September 15, 2004

Paypal fines arbitrageurs

Paypal, the low-value credit card merchant processor masquerading as a digital currency, moved to bring its merchant base further into line with a new policy: fines for those who sell naughty stuff [1] [2]. Which, of course, is defined as the stuff that American regulators are vulnerable too, reflecting the pressure from competitive institutions duly forwarded to the upstart.

This time, it includes a new addition: cross-border pharmaceuticals that bust the US-FDA franchise. Paypal is the new bellweather of creative destruction, although strangely, no complaints by the RIAA as yet.

[1] PayPal to impose fines for breaking bans
[2] PayPal to Fine Gambling, Porn Sites

Posted by iang at September 15, 2004 06:13 PM | TrackBack

Paypal has sold its soul to the devil - the real world - and has cut its future off with its limitations.

The freemarket model of un-negotiatated governmental commerce and reduced taxation will win eventually due to lack of friction. It always comes in spurts after wars, during times of affluence. The Dot-Com Bubble was just such a time, illogical, affluent, and progressive in regards to freemarket growth. Paypal is not really part of this concept but rather the Western Union with some html, a banking lackey and by proxy a defacto governmental stooge. Touching the earth regulations when and if the the regulatory body that does not approve of the activity conducted on the ether world they track until the group touches their world. The yearning to seperate to start a new world has always had to confront those that would tie them to the old world for monetary reasons mostly.

Paypal is a freedom movement arrested and turned out to prowl upon those that also seek freedom from an older more corrupt, heavily regulated, arbitary system. So at some point in time the cyber money float will be held in cyber banks and never need to come back to the real world. The problem is when, where, and how the physical presence of the real people are accomodated. So a physical location that allows these real people a place to live may become a breakout success for allowing freedom to its citizens beyond the approved requirements of the UN and others. Space will certainly become like this fast; no taxes ensure no social dead weight and strict observance of contractual agreements with private retribution for violations. The nation state that can allow these freedoms now can also benefit. Streamlined regulations in regards to assisting if requested upon contractual arrangements, no taxes, no wellfare, and other draconian measure like a no army policy would allow such a nation a cheap flexible enviroment for freemarket commerce on the part of its citizens rather than the negotiated arrangments of its elected officials and their appointed ministers.

Posted by: Jim at September 15, 2004 08:50 PM

"Paypal is a freedom movement arrested and turned out to prowl upon those that also seek freedom from an older more corrupt, heavily regulated, arbitary system"

Reality -- Jim.

Jim --- reality.

I thought you might need the introduction.

Try reading The Social Life of Information. It probably will not be too complicated for you, and it will begin to fill in all those layers of context to which you are currently oblivious.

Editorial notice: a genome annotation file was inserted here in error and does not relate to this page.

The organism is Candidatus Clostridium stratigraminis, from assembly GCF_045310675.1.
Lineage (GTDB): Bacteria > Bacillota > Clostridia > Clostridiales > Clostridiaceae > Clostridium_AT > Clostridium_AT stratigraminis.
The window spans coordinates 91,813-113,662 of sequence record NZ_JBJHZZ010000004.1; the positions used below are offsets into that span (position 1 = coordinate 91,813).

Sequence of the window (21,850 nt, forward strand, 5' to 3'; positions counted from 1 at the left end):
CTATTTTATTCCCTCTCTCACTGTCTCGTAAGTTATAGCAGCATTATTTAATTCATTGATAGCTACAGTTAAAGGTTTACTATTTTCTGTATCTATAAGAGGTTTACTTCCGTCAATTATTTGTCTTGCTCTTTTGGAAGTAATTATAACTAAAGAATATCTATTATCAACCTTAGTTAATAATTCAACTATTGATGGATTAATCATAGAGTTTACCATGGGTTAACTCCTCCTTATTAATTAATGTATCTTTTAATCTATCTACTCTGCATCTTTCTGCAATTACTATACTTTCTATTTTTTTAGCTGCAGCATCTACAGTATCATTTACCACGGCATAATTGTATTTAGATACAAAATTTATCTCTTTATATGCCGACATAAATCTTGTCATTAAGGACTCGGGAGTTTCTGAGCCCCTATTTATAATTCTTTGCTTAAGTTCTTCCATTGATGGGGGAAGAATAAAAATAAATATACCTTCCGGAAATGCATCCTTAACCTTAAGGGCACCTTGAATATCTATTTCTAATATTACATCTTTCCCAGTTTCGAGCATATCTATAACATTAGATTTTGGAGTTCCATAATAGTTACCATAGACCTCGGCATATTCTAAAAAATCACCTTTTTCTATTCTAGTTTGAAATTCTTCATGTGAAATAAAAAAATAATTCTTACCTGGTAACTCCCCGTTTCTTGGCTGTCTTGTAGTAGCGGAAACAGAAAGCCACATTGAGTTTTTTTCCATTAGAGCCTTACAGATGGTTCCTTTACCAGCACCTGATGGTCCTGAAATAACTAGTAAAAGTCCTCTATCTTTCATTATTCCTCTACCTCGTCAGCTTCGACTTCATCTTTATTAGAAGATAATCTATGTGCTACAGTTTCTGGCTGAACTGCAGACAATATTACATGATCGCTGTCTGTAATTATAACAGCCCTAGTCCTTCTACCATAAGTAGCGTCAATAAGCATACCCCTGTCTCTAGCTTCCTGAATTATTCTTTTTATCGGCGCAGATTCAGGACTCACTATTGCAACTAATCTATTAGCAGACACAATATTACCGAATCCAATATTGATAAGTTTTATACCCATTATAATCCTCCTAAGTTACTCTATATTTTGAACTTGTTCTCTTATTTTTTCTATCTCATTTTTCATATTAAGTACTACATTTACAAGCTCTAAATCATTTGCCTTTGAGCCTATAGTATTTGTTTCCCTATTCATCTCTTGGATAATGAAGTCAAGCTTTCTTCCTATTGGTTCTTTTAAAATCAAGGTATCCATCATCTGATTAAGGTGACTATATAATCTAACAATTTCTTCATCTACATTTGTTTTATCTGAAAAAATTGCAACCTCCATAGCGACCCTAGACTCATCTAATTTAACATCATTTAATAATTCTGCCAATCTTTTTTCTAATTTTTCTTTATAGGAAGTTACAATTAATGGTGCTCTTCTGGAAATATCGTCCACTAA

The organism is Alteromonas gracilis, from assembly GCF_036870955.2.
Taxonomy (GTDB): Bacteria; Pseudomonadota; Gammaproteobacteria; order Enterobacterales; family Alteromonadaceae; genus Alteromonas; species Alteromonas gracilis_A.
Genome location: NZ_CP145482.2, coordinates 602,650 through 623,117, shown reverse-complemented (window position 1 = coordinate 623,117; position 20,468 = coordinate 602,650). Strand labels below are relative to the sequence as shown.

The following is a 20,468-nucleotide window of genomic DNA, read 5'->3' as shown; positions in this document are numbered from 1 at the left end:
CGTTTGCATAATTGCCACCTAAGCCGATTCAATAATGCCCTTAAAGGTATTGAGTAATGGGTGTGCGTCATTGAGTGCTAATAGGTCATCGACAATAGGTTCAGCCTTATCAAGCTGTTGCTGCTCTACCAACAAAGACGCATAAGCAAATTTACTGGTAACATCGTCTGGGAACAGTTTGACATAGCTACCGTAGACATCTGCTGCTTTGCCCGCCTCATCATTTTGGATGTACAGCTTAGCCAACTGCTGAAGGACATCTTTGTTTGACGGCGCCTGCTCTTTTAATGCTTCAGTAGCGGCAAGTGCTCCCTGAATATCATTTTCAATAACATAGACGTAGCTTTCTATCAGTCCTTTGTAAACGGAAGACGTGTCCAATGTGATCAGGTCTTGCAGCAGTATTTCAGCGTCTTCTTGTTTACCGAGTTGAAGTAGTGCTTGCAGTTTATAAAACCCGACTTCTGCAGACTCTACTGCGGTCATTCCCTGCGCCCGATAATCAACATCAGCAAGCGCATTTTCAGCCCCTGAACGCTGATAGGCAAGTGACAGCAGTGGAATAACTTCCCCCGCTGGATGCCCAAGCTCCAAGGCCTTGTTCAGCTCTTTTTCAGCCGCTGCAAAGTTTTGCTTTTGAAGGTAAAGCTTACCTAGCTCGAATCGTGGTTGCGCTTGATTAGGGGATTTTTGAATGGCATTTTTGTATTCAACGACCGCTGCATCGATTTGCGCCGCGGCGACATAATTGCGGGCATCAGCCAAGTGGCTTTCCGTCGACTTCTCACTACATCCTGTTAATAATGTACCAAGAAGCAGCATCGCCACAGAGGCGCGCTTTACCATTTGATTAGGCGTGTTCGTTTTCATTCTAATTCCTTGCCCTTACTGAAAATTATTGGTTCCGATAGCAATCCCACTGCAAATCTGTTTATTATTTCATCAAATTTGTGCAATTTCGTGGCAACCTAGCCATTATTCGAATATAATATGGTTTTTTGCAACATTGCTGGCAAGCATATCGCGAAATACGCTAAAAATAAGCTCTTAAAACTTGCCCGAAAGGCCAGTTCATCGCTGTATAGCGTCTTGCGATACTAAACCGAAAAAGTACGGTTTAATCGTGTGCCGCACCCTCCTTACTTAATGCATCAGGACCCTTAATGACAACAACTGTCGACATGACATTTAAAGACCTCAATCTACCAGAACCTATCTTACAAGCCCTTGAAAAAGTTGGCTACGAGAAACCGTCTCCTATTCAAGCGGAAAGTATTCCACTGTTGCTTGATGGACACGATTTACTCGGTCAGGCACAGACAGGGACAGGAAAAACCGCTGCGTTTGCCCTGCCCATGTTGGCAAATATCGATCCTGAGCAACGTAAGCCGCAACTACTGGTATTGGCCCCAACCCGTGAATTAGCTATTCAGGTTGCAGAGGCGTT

Paypal is a service layer that provided interfaces to the credit card clearance system. It was never a freedom movement, and in fact when Visa threatened to stop taking Paypal charges it was immediately clear that Paypal was useless on its own. In the creation of Paypal points it is indeed trying to create a fiat currency. But right now PayPal depends on the FDIC-backed banks that are the major participants and founders of the credit card clearing systems. Generally freedom movements do not arise from the federal guarantee of deposits.

Creation of a currency depends on either having something of value, or just having something that is valueless that everyone believes has value, since belief is value in economics. The boom was more like the second, and maybe the reading you are looking for there is Extraordinary Popular Delusions and the Madness of Crowds by Charles Mackay, there is a 1990 edition, pp. 1-91 is on various monetary madness forms which put the boom in perspective.

Posted by: redwagon at September 20, 2004 07:51 PM

Well I'm probably too stupid to read The Social Life of Information, since this refined document probably polarizes the reader into not commenting.

It is my experience that credit card processing does not rely upon the FDIC directly but rather relies on the arbitary ability to hold vendors funds, over charge consumers, and create fees for both the vendors and consumers that feed their greedy monopoly. Credit is the means by which the fiat currency has been spread and expanded.

Since the notion of something for nothing enhances the value to consumers and allows vendors to sell more credit, that is all that matters. If for example I could create something that people would buy (as stupid as I am) and offered credit for the purchase I would sell more. If I also took deposits from people and floated this credit offering off my books via securitization I have no risk but have transfered the risk to CDO holders. So the value is only enhanced by the extension of credit nothing more. So I can create a currency that offers an interest rate and use it to transfer value with credit offers to the consumer remove the credit risk via securitization.

Simply put as stupid people are likely to do my currency competes with other currencies by credit, FDIC be dammed. Arbitrage credit versus the demand for yield.

Posted by: Jim Nesfield at September 20, 2004 10:35 PM